4. Of the options available, I've used only two standard options, and those are noted underneath with "already added." My profile is labeled "About Me."

The Add a Page Element links are identical, with this same menu, and differ only in placement on the page.

5. Anything you've clicked in the "Add or Arrange Page Elements" menu should bring up a new window or tab, allowing you to return to that menu. From there, click on the title of your blog (shown as Blog Inspirations, Ideas & Info) on the example to bring up this window. This is your opportunity to change or update your description of the blog, and this menu option is identical to the Settings | Basic tab from the very first post.

6. Back at the Page Element menu, clicking on the Navbar box will allow you to change the color of the heading with the Blogger logo to match your background.

7. This menu is the result of clicking on the Blog Posts box in the Page Element menu. Now that your blog's active, you'll have a better sense of how things are displayed, a chance to develop likes and dislikes about the way it's configured. If many of these options look familiar, they're also found on the Settings tab.

8. Clicking on the About Me box will allow you to reconfigure your profile.

Now that you've had a chance to adjust your content and how elements are arranged, it's time to have fun with colors. Click on the Template | Fonts & Colors tab.

Sunday, September 17, 2006

Integrating Flickr: Part 3

Once you've uploaded a few photos and decided on your settings, it's time to test out Flickr's newly integrated capabilities.

On your Flickr account, click Home in the upper lefthand corner to get to Flickr's main menu. Underneath the link "Your Photos", thumbnails of your recently uploaded pictures will be displayed. Click on one of them to begin.

16. The photo 3-Template Choice is also from a previous posting that I've uploaded. Note the light grey menu options below the title of the photo. There are many options on the right of the photo, but we'll stay with the basics. One term that Flickr uses frequently is "photostream" and they mean your collection of uploaded images. You can use the arrow keys saying More to view other pictures you've uploaded.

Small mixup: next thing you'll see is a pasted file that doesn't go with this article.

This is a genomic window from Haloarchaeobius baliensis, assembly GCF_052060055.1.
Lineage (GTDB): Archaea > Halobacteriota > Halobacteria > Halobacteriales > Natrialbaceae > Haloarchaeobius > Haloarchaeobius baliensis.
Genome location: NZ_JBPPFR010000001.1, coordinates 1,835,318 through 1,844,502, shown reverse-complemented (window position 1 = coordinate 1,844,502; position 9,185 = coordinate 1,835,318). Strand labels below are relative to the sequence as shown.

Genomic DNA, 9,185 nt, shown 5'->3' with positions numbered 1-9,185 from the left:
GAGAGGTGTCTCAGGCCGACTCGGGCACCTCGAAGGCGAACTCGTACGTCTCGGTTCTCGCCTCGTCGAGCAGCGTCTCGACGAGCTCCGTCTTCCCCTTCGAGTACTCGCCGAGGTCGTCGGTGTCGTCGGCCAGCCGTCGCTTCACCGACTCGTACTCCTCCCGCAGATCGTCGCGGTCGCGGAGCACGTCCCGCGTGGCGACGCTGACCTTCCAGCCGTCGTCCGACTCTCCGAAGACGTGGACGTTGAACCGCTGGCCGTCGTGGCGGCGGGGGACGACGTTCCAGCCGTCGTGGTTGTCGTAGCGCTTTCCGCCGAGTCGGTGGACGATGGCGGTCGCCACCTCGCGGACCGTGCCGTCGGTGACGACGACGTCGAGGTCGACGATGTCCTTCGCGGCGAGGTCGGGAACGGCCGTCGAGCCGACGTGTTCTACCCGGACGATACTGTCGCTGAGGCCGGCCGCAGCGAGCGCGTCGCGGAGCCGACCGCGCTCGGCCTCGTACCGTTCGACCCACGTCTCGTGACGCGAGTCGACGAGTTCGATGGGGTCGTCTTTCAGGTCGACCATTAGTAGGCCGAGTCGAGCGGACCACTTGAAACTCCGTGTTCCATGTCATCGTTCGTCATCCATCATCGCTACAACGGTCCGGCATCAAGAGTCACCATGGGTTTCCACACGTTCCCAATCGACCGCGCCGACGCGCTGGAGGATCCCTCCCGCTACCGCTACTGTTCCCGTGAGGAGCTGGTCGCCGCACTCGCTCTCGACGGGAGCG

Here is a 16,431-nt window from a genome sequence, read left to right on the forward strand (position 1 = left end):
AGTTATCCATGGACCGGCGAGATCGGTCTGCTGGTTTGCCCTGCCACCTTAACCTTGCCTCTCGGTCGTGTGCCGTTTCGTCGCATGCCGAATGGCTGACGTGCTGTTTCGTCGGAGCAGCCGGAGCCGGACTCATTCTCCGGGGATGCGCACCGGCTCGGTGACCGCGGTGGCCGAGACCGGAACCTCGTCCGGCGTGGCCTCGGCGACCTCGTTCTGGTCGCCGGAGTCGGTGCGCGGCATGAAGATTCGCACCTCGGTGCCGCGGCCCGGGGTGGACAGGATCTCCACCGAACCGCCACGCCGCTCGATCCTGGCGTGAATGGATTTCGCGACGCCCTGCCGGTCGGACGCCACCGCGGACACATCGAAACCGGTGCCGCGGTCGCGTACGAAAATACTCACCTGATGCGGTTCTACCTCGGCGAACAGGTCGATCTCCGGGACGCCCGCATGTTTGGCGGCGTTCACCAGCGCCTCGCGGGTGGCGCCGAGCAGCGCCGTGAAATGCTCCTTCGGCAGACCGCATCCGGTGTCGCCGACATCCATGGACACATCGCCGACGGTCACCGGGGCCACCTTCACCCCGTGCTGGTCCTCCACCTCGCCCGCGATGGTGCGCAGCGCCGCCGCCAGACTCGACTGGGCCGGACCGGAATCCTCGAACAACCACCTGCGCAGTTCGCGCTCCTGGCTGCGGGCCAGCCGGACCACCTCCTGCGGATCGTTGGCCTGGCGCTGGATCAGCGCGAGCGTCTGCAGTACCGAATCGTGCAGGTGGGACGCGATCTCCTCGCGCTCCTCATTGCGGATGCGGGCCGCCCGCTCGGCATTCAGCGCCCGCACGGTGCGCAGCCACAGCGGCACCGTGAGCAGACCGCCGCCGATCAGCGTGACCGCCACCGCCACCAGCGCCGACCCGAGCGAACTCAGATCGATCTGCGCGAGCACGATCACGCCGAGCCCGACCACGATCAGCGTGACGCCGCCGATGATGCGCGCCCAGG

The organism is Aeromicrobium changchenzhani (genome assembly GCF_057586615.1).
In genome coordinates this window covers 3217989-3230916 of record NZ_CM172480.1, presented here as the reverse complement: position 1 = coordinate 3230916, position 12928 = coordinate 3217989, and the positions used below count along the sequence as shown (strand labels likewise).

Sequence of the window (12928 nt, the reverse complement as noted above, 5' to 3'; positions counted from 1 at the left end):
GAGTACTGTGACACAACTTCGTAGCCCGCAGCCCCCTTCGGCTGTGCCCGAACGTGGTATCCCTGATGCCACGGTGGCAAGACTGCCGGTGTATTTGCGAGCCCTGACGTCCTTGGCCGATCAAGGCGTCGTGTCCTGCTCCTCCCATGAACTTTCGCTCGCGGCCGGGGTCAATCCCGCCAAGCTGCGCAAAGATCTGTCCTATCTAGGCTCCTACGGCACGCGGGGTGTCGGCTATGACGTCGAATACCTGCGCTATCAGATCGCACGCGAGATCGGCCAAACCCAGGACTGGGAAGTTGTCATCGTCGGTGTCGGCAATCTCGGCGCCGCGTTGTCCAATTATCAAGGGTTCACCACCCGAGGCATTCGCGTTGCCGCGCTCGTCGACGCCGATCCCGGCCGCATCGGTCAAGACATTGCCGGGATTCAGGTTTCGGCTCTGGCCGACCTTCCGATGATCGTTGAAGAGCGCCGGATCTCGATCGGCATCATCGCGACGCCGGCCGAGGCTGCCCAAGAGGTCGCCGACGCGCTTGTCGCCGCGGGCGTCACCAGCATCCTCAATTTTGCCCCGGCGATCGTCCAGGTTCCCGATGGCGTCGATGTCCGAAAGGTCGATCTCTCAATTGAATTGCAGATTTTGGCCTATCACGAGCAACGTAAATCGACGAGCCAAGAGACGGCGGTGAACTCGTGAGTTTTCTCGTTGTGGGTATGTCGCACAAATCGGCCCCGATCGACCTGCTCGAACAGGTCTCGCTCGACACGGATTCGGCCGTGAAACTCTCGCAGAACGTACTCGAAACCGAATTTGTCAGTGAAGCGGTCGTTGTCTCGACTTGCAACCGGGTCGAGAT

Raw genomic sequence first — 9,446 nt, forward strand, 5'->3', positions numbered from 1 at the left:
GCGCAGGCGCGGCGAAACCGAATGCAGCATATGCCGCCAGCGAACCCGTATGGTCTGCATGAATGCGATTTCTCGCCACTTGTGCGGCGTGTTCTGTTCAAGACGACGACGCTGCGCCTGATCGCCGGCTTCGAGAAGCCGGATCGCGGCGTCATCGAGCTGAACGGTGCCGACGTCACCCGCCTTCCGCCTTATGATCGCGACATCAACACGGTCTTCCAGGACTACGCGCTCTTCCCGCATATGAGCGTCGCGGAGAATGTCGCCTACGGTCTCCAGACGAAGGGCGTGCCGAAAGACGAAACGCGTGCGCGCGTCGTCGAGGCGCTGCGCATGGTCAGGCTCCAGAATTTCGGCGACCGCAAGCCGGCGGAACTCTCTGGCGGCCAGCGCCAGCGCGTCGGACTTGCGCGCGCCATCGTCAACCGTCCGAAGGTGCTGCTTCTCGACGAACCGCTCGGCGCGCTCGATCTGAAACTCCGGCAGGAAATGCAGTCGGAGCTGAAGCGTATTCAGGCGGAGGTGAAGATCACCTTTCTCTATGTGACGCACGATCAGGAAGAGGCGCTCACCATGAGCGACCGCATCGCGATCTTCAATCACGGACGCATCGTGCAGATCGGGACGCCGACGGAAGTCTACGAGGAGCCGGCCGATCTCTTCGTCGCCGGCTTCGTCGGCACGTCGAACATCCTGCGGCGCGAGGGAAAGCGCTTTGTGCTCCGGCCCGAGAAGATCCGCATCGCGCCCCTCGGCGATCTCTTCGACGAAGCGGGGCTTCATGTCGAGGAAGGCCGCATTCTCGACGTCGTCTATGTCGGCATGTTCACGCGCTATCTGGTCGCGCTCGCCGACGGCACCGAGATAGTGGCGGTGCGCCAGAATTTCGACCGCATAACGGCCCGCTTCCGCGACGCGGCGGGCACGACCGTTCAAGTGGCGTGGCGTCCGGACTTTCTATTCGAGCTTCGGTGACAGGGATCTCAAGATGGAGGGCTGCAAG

17. Clicking on the Blog This menu brings up a box where every blog that you've integrated is listed. If you only have one blog associated with Flickr, click on that one.

18. This screen allows you to create your blog posting from inside Flickr's site. I chose Trial for the title and stated "This would be a good time to experiment." in the body of my posting. This way of composing blog entries is almost identical to the Compose menu on Blogger, but without a few formatting options.

19. Once you've finished your post and submitted it, this is what you'll see. Clicking on the "visit your blog" link will bring up another window with your newest entry in it (you're already logged in through Flickr), or you can return to create more postings with other photos.

20. Here's how my trial posting looks. (Note that it will display your Flickr username.)

Integrating Flickr: Part 2

Now, we'll link your Flickr account with your Blogger account.

Both Flickr and Blogger have helpfiles for this slightly complicated process.

You'll want to click here to start integrating the two, and there's also a link from the Flickr sitemap under the Blogs heading.

7. This is the first step. Click on the link once you've read the introduction above it.

8. Use the pulldown menu to display that you want to add a Blogger beta blog. This is a crucial step, then click Next.